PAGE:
Duchenne Muscular Dystrophy – Severe Muscle Degeneration Disease

Integrated Oncology Network CEO and cofounder Jeffrey Goffman serves as the board chair of CureDuchenne, a nonprofit organization with headquarters in Newport Beach, California. Jeffrey Goffman and his fellow board members help lead the organization in offering support to individuals with Duchenne muscular dystrophy (DMD) and spearheading research efforts for a cure. A devastating muscle disease, DMD affects nearly 20,000 young boys across the United States and over 300,000 worldwide.

DMD is the most common and severe genetic disorder within the muscular dystrophy family. Defects in the genes responsible for producing a vital muscle protein cause the disease, and affected children usually receive the diagnosis before age 5. By the age of 12, patients lose enough leg muscle to become wheelchair bound, and most do not live past their mid-20s. Although it primarily affects boys, a small number of girls may also receive the diagnosis.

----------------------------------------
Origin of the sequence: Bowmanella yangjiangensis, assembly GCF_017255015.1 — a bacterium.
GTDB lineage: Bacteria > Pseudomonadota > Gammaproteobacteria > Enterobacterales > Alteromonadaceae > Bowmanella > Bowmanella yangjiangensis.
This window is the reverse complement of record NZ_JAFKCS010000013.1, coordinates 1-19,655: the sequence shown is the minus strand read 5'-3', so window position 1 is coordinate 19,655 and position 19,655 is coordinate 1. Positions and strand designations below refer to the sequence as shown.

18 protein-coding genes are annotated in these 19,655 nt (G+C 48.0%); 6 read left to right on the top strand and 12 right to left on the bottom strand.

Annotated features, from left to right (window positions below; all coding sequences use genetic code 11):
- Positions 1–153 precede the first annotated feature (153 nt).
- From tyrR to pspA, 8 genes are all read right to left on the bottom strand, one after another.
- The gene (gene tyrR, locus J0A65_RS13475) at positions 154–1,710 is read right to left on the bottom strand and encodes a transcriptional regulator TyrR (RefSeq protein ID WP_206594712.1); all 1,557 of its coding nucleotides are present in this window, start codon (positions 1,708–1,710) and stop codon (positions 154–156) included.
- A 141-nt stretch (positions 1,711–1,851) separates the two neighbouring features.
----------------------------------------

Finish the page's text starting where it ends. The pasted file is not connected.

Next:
Defective genes prevent the body from forming the dystrophin protein, which leads to the progressive degeneration of muscles in nearly every part of the body and eventually compromises heart and lung health. Additional health complications include brittle bones, predisposal to pneumonia and heart failure, and the possible decline of cognitive functions. Patients can also develop fibrosis in the connective tissue between shortened muscle fibers.

CureDuchenne’s research strategies focus on providing support for new treatments to reduce DMD’s severity, drug repositioning, and protein replacement therapies. Since its establishment, the organization has advanced seven projects into human clinical trials and leveraged over $100 million from pharmaceutical companies and government agencies to fund cure research.

For additional information about DMD and the CureDuchenne organization, visit http://www.cureduchenne.org.


Leave a Reply

Fill in your details below or click an icon to log in:

WordPress.com Logo

You are commenting using your WordPress.com account. Log Out /  Change )

Google+ photo

You are commenting using your Google+ account. Log Out /  Change )

Twitter picture

You are commenting using your Twitter account. Log Out /  Change )

Facebook photo

You are commenting using your Facebook account. Log Out /  Change )


Connecting to %s